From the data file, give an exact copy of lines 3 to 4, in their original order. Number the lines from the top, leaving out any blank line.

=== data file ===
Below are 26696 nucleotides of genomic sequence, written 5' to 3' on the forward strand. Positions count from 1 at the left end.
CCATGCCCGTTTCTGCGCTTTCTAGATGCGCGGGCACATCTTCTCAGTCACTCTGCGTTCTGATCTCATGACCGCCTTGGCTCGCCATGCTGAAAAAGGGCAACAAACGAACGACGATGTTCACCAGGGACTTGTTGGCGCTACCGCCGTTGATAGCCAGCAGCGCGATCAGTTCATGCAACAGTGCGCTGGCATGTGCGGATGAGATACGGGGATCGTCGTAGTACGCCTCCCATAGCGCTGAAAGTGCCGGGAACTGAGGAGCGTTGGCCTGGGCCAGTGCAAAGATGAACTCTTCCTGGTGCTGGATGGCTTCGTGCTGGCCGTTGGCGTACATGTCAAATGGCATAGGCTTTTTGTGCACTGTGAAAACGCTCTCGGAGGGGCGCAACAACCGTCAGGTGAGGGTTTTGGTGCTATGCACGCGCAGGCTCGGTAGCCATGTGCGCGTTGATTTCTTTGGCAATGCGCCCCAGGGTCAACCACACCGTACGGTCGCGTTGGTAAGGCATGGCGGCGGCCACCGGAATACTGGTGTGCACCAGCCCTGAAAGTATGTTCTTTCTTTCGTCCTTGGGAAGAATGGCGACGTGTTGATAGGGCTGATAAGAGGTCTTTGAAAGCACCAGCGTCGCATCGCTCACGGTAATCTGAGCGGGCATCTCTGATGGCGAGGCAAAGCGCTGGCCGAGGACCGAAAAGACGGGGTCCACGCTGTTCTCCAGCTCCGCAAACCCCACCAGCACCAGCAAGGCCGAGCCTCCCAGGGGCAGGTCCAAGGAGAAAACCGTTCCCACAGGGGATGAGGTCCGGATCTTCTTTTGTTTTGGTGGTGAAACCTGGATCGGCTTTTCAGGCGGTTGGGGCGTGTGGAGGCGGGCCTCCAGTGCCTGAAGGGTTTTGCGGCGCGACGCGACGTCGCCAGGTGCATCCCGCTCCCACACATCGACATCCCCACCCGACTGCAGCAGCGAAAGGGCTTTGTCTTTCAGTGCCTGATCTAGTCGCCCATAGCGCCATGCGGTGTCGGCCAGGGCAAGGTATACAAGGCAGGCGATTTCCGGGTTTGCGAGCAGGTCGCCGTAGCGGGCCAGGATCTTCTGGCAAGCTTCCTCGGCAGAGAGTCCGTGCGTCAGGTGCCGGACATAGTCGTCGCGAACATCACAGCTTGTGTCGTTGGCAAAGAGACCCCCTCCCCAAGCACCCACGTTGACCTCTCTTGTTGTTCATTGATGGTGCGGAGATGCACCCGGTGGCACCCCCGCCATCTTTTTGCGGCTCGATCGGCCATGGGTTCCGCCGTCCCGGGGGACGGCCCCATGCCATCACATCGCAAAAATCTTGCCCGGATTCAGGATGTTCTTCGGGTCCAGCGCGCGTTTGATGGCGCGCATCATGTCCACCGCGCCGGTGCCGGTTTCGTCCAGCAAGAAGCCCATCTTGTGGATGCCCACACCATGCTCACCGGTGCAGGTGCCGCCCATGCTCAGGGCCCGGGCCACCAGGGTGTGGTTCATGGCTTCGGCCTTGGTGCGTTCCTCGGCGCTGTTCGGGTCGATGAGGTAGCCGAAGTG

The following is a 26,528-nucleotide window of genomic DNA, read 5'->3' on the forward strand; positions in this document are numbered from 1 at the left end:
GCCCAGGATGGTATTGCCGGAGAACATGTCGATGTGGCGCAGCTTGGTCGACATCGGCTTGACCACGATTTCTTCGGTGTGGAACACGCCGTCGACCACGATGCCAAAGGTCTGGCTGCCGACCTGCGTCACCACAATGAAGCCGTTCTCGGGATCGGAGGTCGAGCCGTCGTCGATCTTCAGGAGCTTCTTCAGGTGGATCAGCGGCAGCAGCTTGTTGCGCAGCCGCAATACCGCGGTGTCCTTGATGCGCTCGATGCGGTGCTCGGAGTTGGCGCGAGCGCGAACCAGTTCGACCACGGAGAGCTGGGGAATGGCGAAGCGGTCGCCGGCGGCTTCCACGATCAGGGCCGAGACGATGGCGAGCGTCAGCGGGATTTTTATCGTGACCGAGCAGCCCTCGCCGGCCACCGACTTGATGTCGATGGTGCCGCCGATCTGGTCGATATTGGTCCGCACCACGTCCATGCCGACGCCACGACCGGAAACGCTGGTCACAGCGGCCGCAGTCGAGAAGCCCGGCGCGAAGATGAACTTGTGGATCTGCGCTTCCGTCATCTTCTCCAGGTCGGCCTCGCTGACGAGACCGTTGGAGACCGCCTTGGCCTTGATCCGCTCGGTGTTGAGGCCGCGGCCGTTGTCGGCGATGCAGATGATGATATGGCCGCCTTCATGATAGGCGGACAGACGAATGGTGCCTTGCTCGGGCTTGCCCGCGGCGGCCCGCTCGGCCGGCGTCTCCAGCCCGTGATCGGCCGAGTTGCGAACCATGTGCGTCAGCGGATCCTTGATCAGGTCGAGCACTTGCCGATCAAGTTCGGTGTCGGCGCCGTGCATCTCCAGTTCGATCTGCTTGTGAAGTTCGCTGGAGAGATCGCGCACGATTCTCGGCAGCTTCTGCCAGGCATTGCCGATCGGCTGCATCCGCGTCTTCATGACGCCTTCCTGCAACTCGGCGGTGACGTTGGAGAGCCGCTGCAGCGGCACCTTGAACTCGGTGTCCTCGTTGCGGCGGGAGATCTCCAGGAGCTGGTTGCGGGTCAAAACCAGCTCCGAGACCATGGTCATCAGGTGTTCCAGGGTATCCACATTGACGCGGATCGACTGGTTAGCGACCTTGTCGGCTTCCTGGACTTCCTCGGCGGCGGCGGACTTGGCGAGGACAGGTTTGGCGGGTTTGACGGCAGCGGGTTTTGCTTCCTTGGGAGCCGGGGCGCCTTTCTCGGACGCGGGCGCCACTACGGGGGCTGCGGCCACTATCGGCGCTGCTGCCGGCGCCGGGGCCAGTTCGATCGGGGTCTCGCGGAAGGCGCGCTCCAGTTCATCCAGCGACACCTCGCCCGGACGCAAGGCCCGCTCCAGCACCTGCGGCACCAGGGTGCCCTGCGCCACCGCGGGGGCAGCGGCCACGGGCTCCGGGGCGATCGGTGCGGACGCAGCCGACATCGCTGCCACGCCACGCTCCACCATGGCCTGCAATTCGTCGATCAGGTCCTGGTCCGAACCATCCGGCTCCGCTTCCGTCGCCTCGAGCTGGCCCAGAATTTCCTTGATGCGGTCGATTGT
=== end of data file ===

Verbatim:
The following is a 26,528-nucleotide window of genomic DNA, read 5'->3' on the forward strand; positions in this document are numbered from 1 at the left end:
GCCCAGGATGGTATTGCCGGAGAACATGTCGATGTGGCGCAGCTTGGTCGACATCGGCTTGACCACGATTTCTTCGGTGTGGAACACGCCGTCGACCACGATGCCAAAGGTCTGGCTGCCGACCTGCGTCACCACAATGAAGCCGTTCTCGGGATCGGAGGTCGAGCCGTCGTCGATCTTCAGGAGCTTCTTCAGGTGGATCAGCGGCAGCAGCTTGTTGCGCAGCCGCAATACCGCGGTGTCCTTGATGCGCTCGATGCGGTGCTCGGAGTTGGCGCGAGCGCGAACCAGTTCGACCACGGAGAGCTGGGGAATGGCGAAGCGGTCGCCGGCGGCTTCCACGATCAGGGCCGAGACGATGGCGAGCGTCAGCGGGATTTTTATCGTGACCGAGCAGCCCTCGCCGGCCACCGACTTGATGTCGATGGTGCCGCCGATCTGGTCGATATTGGTCCGCACCACGTCCATGCCGACGCCACGACCGGAAACGCTGGTCACAGCGGCCGCAGTCGAGAAGCCCGGCGCGAAGATGAACTTGTGGATCTGCGCTTCCGTCATCTTCTCCAGGTCGGCCTCGCTGACGAGACCGTTGGAGACCGCCTTGGCCTTGATCCGCTCGGTGTTGAGGCCGCGGCCGTTGTCGGCGATGCAGATGATGATATGGCCGCCTTCATGATAGGCGGACAGACGAATGGTGCCTTGCTCGGGCTTGCCCGCGGCGGCCCGCTCGGCCGGCGTCTCCAGCCCGTGATCGGCCGAGTTGCGAACCATGTGCGTCAGCGGATCCTTGATCAGGTCGAGCACTTGCCGATCAAGTTCGGTGTCGGCGCCGTGCATCTCCAGTTCGATCTGCTTGTGAAGTTCGCTGGAGAGATCGCGCACGATTCTCGGCAGCTTCTGCCAGGCATTGCCGATCGGCTGCATCCGCGTCTTCATGACGCCTTCCTGCAACTCGGCGGTGACGTTGGAGAGCCGCTGCAGCGGCACCTTGAACTCGGTGTCCTCGTTGCGGCGGGAGATCTCCAGGAGCTGGTTGCGGGTCAAAACCAGCTCCGAGACCATGGTCATCAGGTGTTCCAGGGTATCCACATTGACGCGGATCGACTGGTTAGCGACCTTGTCGGCTTCCTGGACTTCCTCGGCGGCGGCGGACTTGGCGAGGACAGGTTTGGCGGGTTTGACGGCAGCGGGTTTTGCTTCCTTGGGAGCCGGGGCGCCTTTCTCGGACGCGGGCGCCACTACGGGGGCTGCGGCCACTATCGGCGCTGCTGCCGGCGCCGGGGCCAGTTCGATCGGGGTCTCGCGGAAGGCGCGCTCCAGTTCATCCAGCGACACCTCGCCCGGACGCAAGGCCCGCTCCAGCACCTGCGGCACCAGGGTGCCCTGCGCCACCGCGGGGGCAGCGGCCACGGGCTCCGGGGCGATCGGTGCGGACGCAGCCGACATCGCTGCCACGCCACGCTCCACCATGGCCTGCAATTCGTCGATCAGGTCCTGGTCCGAACCATCCGGCTCCGCTTCCGTCGCCTCGAGCTGGCCCAGAATTTCCTTGATGCGGTCGATTGT